It’s almost impossible to remember a time before Breaking Bad was popular. Even now, years after the final episode aired, fans can’t stop rehashing the amazing storytelling from the Emmy Award-winning series. These diehard Breaking Bad addicts are still binge-watching seasons like they’re brand new.
However, network execs couldn’t have predicted that incredible success based on the pilot alone. Viewership for the first interaction between Walter White and Jesse Pinkman was so low that some people wondered if the series would last a full season.
Showrunner Vince Gilligan invented the tragic story of Walter White
Showrunner Vince Gilligan had a vision before he pitched Breaking Bad. Instead of creating a show with typical villains and heroes, he wanted to take his protagonist and turn him into an antagonist. As he described it, he wanted to “turn Mr. Chips into Scarface.”
AMC wasn’t sure actor Bryan Cranston could deliver such a varied performance, especially after his role of the goofy father Hal on Malcolm in the Middle. However, Gilligan fought to cast Cranston as Walter White based on the performance he gave on The X Files.
The casting was perfect. The pilot was explosive. There was just one problem: practically no one was watching it.
The ‘Breaking Bad’ pilot had stiff competition
To be fair, future fans had no idea that they’d rather be learning Walter White’s backstory than watching a bunch of football players throw a pigskin back and forth. But that’s exactly what happened on the night of Jan. 20, 2008, when AMC aired the first episode of the epic series.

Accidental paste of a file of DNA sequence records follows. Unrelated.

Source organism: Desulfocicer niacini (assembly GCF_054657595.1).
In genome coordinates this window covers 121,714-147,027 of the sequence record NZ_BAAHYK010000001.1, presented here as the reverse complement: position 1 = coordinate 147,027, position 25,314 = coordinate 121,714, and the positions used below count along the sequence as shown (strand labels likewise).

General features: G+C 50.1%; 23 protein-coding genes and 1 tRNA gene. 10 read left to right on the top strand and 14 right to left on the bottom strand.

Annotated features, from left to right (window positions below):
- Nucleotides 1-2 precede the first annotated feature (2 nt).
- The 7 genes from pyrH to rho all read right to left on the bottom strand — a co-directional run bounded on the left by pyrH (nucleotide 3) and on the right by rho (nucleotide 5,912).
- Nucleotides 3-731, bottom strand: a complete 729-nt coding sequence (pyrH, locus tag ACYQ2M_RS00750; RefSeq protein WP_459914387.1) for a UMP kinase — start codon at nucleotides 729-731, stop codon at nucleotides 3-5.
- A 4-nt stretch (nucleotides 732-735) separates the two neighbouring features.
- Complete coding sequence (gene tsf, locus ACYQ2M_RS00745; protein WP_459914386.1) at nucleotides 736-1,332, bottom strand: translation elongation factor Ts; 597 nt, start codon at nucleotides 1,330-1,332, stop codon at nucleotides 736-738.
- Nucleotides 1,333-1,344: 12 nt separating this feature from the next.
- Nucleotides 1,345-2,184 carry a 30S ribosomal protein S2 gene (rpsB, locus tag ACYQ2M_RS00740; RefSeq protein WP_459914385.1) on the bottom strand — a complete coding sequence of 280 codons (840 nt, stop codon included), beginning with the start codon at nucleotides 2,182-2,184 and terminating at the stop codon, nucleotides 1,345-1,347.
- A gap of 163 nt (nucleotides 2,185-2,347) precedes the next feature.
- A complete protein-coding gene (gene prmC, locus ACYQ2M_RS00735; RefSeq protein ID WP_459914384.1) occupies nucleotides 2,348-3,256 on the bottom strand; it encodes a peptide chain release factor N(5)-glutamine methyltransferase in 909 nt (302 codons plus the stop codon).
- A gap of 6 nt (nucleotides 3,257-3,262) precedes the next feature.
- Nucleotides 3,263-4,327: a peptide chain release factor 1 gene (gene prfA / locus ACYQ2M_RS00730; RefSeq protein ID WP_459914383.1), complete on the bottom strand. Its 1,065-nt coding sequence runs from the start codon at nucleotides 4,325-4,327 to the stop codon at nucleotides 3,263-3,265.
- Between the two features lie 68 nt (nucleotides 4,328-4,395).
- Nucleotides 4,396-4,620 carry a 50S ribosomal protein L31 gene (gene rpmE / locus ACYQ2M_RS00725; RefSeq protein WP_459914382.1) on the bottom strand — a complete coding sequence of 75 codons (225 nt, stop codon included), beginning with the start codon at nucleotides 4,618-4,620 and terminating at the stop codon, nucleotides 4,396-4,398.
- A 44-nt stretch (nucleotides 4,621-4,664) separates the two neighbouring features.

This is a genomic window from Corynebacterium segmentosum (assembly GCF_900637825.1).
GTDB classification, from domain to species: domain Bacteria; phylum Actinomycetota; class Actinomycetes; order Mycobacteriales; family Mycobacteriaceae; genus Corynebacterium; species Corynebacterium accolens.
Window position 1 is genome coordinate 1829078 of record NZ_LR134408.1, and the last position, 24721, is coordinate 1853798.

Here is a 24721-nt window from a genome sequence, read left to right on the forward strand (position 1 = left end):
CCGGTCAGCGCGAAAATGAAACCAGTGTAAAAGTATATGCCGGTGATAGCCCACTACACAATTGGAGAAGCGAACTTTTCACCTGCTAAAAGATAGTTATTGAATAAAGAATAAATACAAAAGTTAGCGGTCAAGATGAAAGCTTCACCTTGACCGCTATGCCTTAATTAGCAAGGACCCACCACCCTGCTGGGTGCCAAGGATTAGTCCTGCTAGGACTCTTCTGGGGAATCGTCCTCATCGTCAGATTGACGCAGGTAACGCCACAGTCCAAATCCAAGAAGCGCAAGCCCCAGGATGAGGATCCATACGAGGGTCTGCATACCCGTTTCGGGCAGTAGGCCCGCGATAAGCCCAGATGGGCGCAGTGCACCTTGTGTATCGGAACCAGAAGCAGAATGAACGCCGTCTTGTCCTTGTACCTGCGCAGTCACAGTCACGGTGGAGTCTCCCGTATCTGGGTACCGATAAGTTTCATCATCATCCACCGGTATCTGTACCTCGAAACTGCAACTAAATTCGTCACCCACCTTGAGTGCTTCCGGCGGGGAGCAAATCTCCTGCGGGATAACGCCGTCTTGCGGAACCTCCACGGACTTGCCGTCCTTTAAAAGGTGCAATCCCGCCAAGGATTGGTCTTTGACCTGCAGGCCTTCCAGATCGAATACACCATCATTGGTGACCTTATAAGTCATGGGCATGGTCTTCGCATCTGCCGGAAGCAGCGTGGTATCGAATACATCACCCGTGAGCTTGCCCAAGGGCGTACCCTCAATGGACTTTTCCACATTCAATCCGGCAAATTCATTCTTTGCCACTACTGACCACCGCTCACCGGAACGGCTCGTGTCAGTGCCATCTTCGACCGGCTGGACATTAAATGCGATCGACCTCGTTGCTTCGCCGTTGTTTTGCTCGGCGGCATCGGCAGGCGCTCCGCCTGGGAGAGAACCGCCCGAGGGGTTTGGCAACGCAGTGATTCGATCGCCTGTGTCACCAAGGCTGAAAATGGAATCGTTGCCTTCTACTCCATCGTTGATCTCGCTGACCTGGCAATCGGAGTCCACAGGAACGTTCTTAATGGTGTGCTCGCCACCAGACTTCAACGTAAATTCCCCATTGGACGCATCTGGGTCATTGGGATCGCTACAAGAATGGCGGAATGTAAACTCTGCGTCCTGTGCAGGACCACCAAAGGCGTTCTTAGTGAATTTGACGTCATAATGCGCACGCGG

“We went up against some big football game and we got crushed,” Gilligan recalled during an appearance on The Colbert Report, LA Times reported. The total number of viewers was under 1 million thanks to the simultaneous sporting event.
However, a few years later fans would be more attracted to watching Walter White’s final stand against Uncle Jack and his gang than they would be seeing who won a Sunday night game.
‘Breaking Bad’ became more popular as time went on
Despite lower than expected viewership, the Breaking Bad pilot received positive feedback from critics and slowly began getting more attention. Reviewer Barry Garron from The Hollywood Reporter called the premiere “suspenseful and surprising” while USA Today’s Robert Bianco described Cranston’s Walter White as “riveting and remarkable.”
The pilot episode ranks high on the list of favorites, but it’s not better than the finale. The highest-rated episodes of Breaking Bad are all from the fifth and final season. “Ozymandias” is considered one of the greatest dramatic episodes of television ever created. The finale “Felina” is also in the top five.
Even though the Breaking Bad pilot didn’t draw too many viewers, the finale did. The last episode aired on Sept. 29, 2013 and drew a record-breaking crowd of 10.3 million viewers. Even though the New England Patriots were playing the Atlanta Falcons at the time.
And now? Sunday night football fans only wish they could return to Walter White’s intoxicating world of meth-making.
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